Easy AccuQuilt Tutorial for Triangle in a Square Quilt Blocks

It’s no secret that AccuQuilt has been my preferred way to cut out fabric pieces for quilting for years, and making a Triangle in a Square quilt block is no exception! This easy AccuQuilt Tri-Rec quilt block tutorial will show you how to make fun triangle quilt blocks using an AccuQuilt fabric cutting system. We will use dies to cut out the Triangle fabric pieces and stitch them together for perfect Triangle in a Square quilt blocks every time.

Check out this video tutorial to watch how I use AccuQuilt to make the Tri-Rec quilt blocks:

What are Tri-Rec Quilt Blocks?

Tri-Rec quilt blocks are also known as Triangle in a Square. The center Triangle shape is not an equilateral triangle and is instead less than 60 degrees. If AccuQuilt isn’t for you, check out this tutorial using quilting rulers.

A Triangle-in-a-Square quilt block is composed of a center triangle and 2 background triangles that come together to make a perfect square. The center triangle is an Isosceles triangle, which means that 2 of the sides are the same length as each other, and 1 side is slightly different. In this case, the base is just slightly shorter than the 2 sides.

AccuQuilt Basics

If you’re new to AccuQuilt, you’ve come to the right spot! I’ve been using AccuQuilt to cut out my fabrics for quilting for years, and I love to share my tips & techniques with you! Let me teach you ALL the basics about AccuQuilt cutting machines, and you can even see how I use the AccuQuilt Go!. Check out my YouTube playlist for tons more AccuQuilt tutorials as well.

Use the Go! Mix and Match Angles set to make triangle quilt blocks

Which AccuQuilt Dies to Use for Triangle in a Square

AccuQuilt makes dies for perfect Tri-Rec blocks every time! They are included in the Angles Companion sets for the Qubes, which you can check out below:

Alternatively, you can also grab a die dedicated solely to the Triangle in a Square shapes. You’ll notice these dies include 2 unique shapes: the center triangle and the side triangles.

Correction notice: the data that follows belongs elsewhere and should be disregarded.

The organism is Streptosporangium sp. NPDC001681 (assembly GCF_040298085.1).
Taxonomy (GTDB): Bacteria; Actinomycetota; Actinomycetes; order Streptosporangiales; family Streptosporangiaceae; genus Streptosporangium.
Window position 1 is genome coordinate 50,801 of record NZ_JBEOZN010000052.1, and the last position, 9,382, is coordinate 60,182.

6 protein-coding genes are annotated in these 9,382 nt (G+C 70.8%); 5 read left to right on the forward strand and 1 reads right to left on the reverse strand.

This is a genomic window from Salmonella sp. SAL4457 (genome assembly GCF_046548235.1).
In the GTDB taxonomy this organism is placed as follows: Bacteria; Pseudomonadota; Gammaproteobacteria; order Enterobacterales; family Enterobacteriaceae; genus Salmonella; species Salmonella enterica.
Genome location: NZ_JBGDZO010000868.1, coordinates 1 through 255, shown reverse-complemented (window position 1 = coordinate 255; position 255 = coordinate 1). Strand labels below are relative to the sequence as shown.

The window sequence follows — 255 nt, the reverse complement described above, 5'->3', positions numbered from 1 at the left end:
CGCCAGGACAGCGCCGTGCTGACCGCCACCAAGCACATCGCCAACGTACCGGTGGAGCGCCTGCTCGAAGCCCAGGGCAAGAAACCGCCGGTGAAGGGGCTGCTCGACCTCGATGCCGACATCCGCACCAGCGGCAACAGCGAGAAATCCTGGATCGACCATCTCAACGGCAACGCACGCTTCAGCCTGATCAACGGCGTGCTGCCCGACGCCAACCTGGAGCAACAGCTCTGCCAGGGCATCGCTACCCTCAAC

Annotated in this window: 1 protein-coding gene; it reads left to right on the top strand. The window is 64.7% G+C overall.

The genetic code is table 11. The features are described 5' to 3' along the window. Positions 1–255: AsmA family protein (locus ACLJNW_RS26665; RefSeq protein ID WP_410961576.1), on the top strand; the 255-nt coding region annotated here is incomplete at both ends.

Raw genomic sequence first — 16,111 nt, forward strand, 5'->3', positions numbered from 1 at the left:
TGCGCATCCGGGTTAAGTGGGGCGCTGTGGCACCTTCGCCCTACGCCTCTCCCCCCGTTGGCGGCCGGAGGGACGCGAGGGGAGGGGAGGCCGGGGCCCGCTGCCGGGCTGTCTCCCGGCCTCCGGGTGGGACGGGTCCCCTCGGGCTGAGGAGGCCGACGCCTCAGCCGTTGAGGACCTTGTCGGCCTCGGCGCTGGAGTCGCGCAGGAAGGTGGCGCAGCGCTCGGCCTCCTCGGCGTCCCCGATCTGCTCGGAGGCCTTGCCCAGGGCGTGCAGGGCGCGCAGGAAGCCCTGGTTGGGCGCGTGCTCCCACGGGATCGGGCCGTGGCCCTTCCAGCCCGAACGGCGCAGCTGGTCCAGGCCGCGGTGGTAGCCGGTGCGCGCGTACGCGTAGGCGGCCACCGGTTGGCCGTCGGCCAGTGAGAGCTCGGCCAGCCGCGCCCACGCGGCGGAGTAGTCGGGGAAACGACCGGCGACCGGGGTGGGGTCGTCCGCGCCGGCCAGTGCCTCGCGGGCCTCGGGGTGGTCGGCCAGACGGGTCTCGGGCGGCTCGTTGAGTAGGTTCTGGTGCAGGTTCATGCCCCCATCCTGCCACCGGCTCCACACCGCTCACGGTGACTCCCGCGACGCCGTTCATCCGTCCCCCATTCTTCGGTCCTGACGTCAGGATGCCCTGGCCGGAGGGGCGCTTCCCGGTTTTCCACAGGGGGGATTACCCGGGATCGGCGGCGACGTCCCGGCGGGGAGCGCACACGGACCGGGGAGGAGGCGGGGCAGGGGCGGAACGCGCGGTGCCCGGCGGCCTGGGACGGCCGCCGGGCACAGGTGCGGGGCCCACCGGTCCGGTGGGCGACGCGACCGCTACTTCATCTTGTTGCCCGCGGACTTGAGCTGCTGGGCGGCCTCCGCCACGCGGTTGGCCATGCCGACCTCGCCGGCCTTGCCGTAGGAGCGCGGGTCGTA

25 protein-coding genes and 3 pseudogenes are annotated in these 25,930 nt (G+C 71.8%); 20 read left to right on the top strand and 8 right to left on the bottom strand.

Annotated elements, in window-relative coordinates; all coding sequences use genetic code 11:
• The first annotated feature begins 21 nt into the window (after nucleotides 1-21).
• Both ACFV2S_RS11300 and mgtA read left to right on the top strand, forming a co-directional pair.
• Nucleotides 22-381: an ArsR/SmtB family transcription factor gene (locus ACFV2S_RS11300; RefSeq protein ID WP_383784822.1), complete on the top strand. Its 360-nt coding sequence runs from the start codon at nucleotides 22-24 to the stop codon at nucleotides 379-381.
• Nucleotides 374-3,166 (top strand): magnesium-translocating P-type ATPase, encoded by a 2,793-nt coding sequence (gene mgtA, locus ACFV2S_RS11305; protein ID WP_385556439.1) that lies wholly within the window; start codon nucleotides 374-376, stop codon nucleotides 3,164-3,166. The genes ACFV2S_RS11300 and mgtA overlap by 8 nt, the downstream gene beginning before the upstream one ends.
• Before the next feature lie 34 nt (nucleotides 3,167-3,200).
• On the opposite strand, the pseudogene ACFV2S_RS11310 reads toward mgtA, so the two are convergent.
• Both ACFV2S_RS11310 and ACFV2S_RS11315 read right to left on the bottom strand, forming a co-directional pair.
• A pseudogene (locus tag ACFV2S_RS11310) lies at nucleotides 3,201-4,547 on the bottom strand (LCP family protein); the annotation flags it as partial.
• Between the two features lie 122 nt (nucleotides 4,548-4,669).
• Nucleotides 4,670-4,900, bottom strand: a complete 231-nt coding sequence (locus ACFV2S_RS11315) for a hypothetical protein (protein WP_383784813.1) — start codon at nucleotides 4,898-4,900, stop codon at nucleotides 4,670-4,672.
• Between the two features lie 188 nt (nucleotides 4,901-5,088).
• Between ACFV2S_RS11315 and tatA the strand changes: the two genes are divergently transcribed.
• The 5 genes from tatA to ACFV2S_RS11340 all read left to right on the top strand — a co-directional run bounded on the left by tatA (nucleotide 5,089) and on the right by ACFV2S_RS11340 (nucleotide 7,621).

Prep your fabric using best press and an iron for most accurate blocks, especially when cutting and sewing on the bias

Prep Your Quilting Fabric

Before we begin cutting the Triangles, it is super helpful to prepare your fabric with spray starch or best press.

If you’ve been using woven fabrics, you likely are familiar with the way bias edges stretch. Since we are sewing along the bias while making these triangle quilt blocks, we need to prep our fabric to reduce or eliminate the stretching! I personally like to treat my quilting cotton with Best Press prior to cutting anytime I am using my AccuQuilt. Best press is a spray starch alternative that gives the fabric just enough crispness.

If you prefer to use starch or another option, use that! I always say it’s best to try a few options and stick with whatever you like best.

AccuQuilt fabric cutting machine for Triangle in a Square Quilt blocks

Cutting out the Triangles with AccuQuilt

Using your AccuQuilt to cut out the Triangles for Tri-Rec blocks is easy and fun! If you are using the Angles companion set for a Qube, you’ll use die # for the center triangle and die # for the background.

Cutting on Grain

Fabric Grain is particularly important when making Triangle in a Square quilt blocks. You’ll want the bottom edge of your triangle to be straight on grain, which means it wont be stretchy. Alternatively, this means that both sides of the center triangle will have some stretch in them, so be extra careful not to distort the edges while handling them.

Reducing Fabric Waste

Use the cut & shift method to reduce fabric waste and be the most economical with your cuts. If you are cutting out a lot of blocks for a quilt, I recommend layering multiple pieces on top of your die, rather than fan-folding.

It is easy to minimize fabric waste while cutting out the sides of the triangles with your background fabrics, since the dies have them laid out to cut two triangles from a rectangle shape. I do want to warn you though: if you are using a fabric with a “right side” and “wrong side” then you will need to make sure you cut out both the LEFT side and RIGHT side of the background. You can do this easily by folding your fabric before cutting.

I personally tend to use solid fabrics for background. If that’s the case, you likely won’t need to worry too much about which is the “left” background piece and which is the “right” piece.

Tips for Piecing Tri-Rec Quilt Blocks

When you’re ready to actually start sewing the fabric pieces together, you’ll want to be very careful not to stretch them, as the fabric is cut on a bias edge.

Always use a sharp new needle in your sewing machine, and a straight stitch needle plate when piecing quilt blocks.

I also find it super helpful to use leaders & enders when piecing. Leaders and enders are scraps of other fabric that you stitch on before sewing on your actual pieces. These additional little fabric scraps keep your corners from getting sucked into your machine accidentally.

No Need to Trim these blocks!

When making Tri-Rec quilt blocks, I found no need to trim or square up, which is personally my favorite thing about using my AccuQuilt fabric cutting system. Perfect blocks every time!

AccuQuilt triangle in a square

Putting Tri-Rec Blocks into a Quilt

The Triangle in a Square Quilt Block is a fun one for many different designs! You can play around with them yourself to create something fun, or check out my Bonanza quilt pattern which will be available in my shop soon! The Bonanza pattern includes 3 sizes and features Tri-Rec blocks, two of which can be made using an AccuQuilt fabric cutting machine!

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